A little-known fact in automotive electrics and electronics is that the wiring harness in the vehicle is one of the heaviest and most expensive individual parts of a car (after the engine and transmission). In addition, the vast range of variants of today’s vehicle models requires a tailor-made cable system for almost every possible configuration. Therefore, the cabling is largely manufactured by hand which makes it rather expensive.
The changes in vehicle electronics announced by the automotive industry will also result in massive changes in cabling: Introduction of a more centralized computer architecture with powerful domain computers instead of dozens of distributed ECUs; increased use of sensors with correspondingly higher data volumes within the vehicle and between the vehicle and the outside world, as well as the electrification of the drive train. It is precisely the latter factor that will significantly increase the amount of cabling in cars, explained Udo Hornfeck, Head of Research and Development at Leoni. The reason: electric vehicles require additional expensive high-voltage lines for AC/DC charging, high-voltage batteries and, traction as well as special wiring for the high-voltage battery and the battery management system. All these additional cables make the car more expensive. The fact that in return the combustion engine and thus the related wiring are omitted, does not make up for the price difference, the Leoni executive said.
Hornfeck explained that in addition to electrifying the drive system, driving automation and extended functionality in the comfort and infotainment areas would also contribute to rising prices. The reduction of the ECU number by the centralization of the computing resources, in contrast, will lead to less cable expenditure and therefore will have a price-reducing effect. The devices for automating driving have a relatively large share in this – for a car to automatically recognize the environment and adjust its driving strategy accordingly, significantly more sensors are required than in “normal” cars; in addition, data and power supply must be redundant, which also means more cabling. Some comfort functions – for example in the area of body control – have to be designed for high power peaks – this requires higher cable cross-sections and thus makes cabling more expensive, the R&D said.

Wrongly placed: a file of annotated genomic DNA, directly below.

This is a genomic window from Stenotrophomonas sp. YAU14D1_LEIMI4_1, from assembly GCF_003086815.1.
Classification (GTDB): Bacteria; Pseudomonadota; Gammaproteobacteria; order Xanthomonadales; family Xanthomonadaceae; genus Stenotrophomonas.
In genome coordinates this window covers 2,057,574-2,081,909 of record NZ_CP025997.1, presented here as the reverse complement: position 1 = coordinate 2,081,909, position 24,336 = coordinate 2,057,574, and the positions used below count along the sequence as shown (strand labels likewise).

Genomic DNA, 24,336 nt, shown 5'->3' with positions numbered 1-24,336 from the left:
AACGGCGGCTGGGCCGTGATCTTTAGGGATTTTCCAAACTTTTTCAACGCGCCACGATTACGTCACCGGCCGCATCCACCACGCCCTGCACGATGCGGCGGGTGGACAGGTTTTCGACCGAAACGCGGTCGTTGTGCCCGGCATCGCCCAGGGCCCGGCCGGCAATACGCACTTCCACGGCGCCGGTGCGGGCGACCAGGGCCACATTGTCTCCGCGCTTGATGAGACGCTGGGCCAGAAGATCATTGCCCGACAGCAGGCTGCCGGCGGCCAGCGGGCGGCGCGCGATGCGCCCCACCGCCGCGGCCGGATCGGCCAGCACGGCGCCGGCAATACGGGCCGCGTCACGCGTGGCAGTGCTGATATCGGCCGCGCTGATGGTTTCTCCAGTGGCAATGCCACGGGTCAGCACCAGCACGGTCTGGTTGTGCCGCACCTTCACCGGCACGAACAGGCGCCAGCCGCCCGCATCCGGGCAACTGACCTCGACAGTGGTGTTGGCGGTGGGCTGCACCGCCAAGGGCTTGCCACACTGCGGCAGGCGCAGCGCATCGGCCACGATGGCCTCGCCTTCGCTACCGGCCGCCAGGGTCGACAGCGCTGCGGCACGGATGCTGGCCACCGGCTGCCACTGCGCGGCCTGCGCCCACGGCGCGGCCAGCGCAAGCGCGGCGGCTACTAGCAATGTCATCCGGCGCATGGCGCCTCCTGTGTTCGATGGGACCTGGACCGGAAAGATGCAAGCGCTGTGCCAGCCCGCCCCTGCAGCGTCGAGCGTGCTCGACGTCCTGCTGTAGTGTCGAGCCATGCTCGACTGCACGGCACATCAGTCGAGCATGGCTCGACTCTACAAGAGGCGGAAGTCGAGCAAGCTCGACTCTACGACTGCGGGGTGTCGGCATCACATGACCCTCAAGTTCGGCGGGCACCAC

Another factor that tends to push up the price of cable harnesses: In future data-driven business models, some functions may only be temporarily enabled via OTA software updates. In the case of electric vehicles, this can also include the motor performance. For car manufacturers to be able to implement such functions, the cabling must be designed for the maximum possible performance, even if this is rarely required at all. This will also make cable harnesses more expensive, Hornfeck explained.
On the other hand, there are also areas in which costs can fall. These include, for example, the trend to integrate power electronics directly into electric motors. Then OEMs could eliminate the 3-phase cables for power transmission (see diagram), Hornfeck said.
Cost reduction potential also arises from the centralization of computer resources and innovative approaches to vehicle operation. For example, functions are increasingly no longer activated and deactivated with a dedicated switch, but via a context-sensitive user interface. This can reduce the number of switches and operating elements – and, of course, the lines leading to these switches. “The vehicle electrical system will become simpler and less monolithic,” explained Hornfeck. “This allows the cable harnesses to be more modularized. This facilitates automated production.”